KHL Update: Checking In On Goaltenders Kochetkov, Fedotov, and Askarov

Ben Gehrels


So, you want to keep tabs on your favourite Russian prospects but don’t speak Russian or enjoy watching hockey at six in the morning? You’re in the right place! Welcome to my monthly series where I break down the recent performance and track the development of top prospects playing in the Kontinental Hockey League (KHL), Russia’s top men’s league. New updates will be posted on the third Wednesday of each month. Hit me up on Twitter at @beegare if you have a burning question or particular player you want me to focus on. I’d love to hear from you! 

This month, we’re looking at three of the KHL’s top goaltending prospects: Pyotr Kochetkov, Ivan Fedotov, and Yaroslav Askarov. 


Pyotr Kochetkov – Torpedo Nizhny Novgorod (Carolina Hurricanes, 22 yrs)

Kochetkov, ranked 17th on DobberProspects’ Top 50 Prospect Goalies list, first showed up on the fantasy radar starring for Team Russia at the 2019 World Juniors where he went toe-to-toe with other top goaltending prospects registering five wins, a 1.45 G.A.A., and a 0.953 SV%—an outstanding performance. Carolina was impressed enough to grab the 6-foot-3 netminder in the second round that year, with the pick they got from trading Jeff Skinner, and he immediately became their top goaltending prospect.

He currently has 16 wins and sparkling percentages with Torpedo in his first taste of sustained KHL action. Torpedo is a lower-mid pack team this year with only eight more goals for than against, so the fact that Kochetkov has a 2.12 G.A.A. and 0.929 SV% as their starter speaks to his ability to keep them competitive. As the chart below from Hockey Prospecting shows, his career progression so far looks a lot like a later-blooming Ilya Sorokin, who’s now starring for the Islanders.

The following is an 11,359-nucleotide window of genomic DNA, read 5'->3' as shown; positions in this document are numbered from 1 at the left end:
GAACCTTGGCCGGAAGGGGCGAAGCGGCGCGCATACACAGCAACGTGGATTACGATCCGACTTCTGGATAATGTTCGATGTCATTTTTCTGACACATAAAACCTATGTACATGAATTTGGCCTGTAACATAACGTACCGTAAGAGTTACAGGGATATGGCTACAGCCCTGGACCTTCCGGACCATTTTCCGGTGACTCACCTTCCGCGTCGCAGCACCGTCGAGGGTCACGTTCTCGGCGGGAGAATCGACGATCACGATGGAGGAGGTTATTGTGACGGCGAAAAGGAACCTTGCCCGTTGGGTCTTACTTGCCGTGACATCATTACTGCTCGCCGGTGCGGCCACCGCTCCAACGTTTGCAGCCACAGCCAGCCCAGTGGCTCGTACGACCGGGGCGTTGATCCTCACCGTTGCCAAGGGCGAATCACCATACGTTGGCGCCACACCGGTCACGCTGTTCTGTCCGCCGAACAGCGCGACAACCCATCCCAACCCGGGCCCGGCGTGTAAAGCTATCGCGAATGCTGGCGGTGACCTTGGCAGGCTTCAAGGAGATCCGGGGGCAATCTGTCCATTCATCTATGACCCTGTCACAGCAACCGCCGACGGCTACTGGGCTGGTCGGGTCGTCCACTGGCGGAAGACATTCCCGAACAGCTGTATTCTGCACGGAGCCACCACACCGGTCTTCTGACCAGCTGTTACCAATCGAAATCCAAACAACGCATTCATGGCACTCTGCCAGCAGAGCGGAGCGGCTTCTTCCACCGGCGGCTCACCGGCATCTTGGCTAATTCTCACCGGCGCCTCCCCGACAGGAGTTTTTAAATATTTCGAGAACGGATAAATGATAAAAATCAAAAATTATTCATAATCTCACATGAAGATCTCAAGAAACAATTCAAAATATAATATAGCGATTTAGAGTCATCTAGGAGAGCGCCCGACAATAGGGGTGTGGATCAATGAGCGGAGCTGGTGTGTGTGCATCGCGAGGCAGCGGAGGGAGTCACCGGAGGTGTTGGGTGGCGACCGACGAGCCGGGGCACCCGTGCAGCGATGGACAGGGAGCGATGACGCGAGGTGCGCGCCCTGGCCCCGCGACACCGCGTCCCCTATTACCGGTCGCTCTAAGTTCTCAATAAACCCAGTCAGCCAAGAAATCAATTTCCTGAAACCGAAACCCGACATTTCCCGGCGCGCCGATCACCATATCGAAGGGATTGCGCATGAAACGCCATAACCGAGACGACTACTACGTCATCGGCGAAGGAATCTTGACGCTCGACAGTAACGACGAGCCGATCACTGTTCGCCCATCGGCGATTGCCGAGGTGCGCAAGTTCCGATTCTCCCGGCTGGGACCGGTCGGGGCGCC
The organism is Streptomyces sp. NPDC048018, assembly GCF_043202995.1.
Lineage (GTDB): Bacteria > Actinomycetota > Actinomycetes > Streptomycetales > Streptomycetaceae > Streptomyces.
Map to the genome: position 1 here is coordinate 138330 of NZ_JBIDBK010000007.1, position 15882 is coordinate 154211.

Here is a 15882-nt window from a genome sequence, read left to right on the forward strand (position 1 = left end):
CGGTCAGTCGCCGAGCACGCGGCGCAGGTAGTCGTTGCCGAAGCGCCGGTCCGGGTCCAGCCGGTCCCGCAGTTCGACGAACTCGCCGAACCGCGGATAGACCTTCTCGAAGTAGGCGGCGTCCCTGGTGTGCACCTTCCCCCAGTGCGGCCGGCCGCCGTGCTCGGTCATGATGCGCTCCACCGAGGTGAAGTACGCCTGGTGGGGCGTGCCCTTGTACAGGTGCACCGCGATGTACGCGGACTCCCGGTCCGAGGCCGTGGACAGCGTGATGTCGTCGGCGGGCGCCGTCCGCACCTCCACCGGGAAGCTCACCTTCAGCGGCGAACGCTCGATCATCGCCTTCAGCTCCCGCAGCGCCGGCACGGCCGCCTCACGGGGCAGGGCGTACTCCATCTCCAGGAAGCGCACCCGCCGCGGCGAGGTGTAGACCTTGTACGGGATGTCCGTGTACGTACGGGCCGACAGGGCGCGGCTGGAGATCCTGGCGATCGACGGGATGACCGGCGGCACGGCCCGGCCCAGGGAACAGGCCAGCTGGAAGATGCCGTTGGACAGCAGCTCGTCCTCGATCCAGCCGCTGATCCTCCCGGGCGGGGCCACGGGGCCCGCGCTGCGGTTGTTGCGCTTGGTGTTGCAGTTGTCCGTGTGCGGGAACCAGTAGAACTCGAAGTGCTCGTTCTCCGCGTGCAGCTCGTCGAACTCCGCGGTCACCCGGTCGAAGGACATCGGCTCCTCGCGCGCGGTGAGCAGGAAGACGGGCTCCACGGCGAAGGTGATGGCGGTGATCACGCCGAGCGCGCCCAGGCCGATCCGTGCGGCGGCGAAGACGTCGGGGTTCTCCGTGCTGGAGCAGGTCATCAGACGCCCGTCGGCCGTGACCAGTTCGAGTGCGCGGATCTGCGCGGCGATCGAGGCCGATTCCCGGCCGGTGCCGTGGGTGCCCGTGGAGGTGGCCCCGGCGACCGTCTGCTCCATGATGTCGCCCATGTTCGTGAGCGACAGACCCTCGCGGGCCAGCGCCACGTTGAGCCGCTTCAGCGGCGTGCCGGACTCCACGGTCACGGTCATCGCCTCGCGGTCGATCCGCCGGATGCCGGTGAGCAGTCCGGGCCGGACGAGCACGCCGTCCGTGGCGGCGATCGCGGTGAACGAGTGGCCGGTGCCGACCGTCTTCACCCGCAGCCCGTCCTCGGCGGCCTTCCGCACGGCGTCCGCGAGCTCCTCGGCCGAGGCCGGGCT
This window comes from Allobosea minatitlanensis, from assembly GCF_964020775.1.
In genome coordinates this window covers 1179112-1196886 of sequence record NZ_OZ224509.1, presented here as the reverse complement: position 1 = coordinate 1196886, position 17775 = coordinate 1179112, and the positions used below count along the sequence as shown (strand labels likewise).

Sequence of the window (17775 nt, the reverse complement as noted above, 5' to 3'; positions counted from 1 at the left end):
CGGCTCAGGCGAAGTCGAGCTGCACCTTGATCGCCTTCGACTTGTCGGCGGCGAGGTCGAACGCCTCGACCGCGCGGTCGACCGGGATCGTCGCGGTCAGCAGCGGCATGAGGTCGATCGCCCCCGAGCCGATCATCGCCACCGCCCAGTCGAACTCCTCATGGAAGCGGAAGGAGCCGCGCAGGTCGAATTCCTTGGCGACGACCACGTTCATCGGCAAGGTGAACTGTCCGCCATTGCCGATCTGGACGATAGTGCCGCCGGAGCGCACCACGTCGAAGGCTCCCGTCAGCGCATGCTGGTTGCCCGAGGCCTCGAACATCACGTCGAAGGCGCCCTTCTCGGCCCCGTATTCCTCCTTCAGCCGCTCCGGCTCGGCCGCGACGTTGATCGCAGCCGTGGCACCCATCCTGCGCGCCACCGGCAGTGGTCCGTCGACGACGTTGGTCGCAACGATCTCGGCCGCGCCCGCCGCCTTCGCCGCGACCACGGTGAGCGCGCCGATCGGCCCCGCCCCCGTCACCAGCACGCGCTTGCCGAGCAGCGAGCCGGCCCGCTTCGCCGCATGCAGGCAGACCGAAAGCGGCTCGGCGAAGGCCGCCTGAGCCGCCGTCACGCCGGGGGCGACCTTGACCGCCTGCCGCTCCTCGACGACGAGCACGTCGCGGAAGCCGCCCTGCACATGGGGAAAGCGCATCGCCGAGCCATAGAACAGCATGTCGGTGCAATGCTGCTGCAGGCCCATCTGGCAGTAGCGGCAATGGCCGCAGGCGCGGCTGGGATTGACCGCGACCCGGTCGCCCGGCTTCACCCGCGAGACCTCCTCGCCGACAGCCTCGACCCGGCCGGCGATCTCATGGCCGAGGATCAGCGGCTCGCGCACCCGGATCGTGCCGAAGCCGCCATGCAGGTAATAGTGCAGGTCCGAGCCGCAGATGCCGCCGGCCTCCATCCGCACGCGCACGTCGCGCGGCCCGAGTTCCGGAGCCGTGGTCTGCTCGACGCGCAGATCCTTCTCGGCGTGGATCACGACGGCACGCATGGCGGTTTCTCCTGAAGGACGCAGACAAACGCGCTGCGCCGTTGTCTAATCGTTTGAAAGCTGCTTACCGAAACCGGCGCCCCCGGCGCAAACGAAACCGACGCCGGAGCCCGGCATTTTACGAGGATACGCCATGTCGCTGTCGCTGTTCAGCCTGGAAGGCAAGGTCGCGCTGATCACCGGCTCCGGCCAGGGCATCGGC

What do those equivalency bars at the top signify? Here’s Hockey Prospecting’s explanation: “Save percentage standardized by average save percentage by era multiplied by the league translation. Used as a gauge of how significant the goalie’s current season is towards making the NHL.” 

So for Kochetkov, the model would era-adjust his 0.929 SV%—the percentage of shots he saves—then multiply the result by a number representing the competitive gap between the KHL and the NHL. In his case, that equation spits out an equivalency score of 4.97 that allows comparisons between Kochetkov and goalies playing in the SHL and AHL, for instance. For reference, Sorokin’s D3 Equiv of 6.29 seems to be just about the highest achievable score possible; that year, he posted 40 KHL wins (in a 60-game season) with 1.16 G.A.A. and 0.940 SV%.

All that to say that Kochetkov is progressing extremely well. It’s tricky showing representative video of a goaltender’s play because highlights tend to be Hasek-like diving plays and whatnot instead of the sound fundamentals that signal NHL potential. That said, here are a few clips to give you a snapshot of Kochetkov’s confident play between the pipes.